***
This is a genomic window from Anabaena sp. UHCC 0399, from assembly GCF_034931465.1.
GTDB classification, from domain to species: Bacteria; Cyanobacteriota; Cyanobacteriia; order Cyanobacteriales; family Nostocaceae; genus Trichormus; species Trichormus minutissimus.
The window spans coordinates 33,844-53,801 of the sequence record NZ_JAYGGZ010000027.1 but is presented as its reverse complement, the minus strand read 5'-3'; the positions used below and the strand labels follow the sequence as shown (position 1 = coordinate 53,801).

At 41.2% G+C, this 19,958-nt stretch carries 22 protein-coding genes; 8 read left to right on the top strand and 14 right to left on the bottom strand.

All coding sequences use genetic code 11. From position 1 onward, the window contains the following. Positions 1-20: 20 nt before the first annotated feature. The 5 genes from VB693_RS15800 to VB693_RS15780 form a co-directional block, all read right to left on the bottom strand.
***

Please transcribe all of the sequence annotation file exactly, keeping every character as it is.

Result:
This is a genomic window from Anabaena sp. UHCC 0399, from assembly GCF_034931465.1.
GTDB classification, from domain to species: Bacteria; Cyanobacteriota; Cyanobacteriia; order Cyanobacteriales; family Nostocaceae; genus Trichormus; species Trichormus minutissimus.
The window spans coordinates 33,844-53,801 of the sequence record NZ_JAYGGZ010000027.1 but is presented as its reverse complement, the minus strand read 5'-3'; the positions used below and the strand labels follow the sequence as shown (position 1 = coordinate 53,801).

At 41.2% G+C, this 19,958-nt stretch carries 22 protein-coding genes; 8 read left to right on the top strand and 14 right to left on the bottom strand.

All coding sequences use genetic code 11. From position 1 onward, the window contains the following. Positions 1-20: 20 nt before the first annotated feature. The 5 genes from VB693_RS15800 to VB693_RS15780 form a co-directional block, all read right to left on the bottom strand.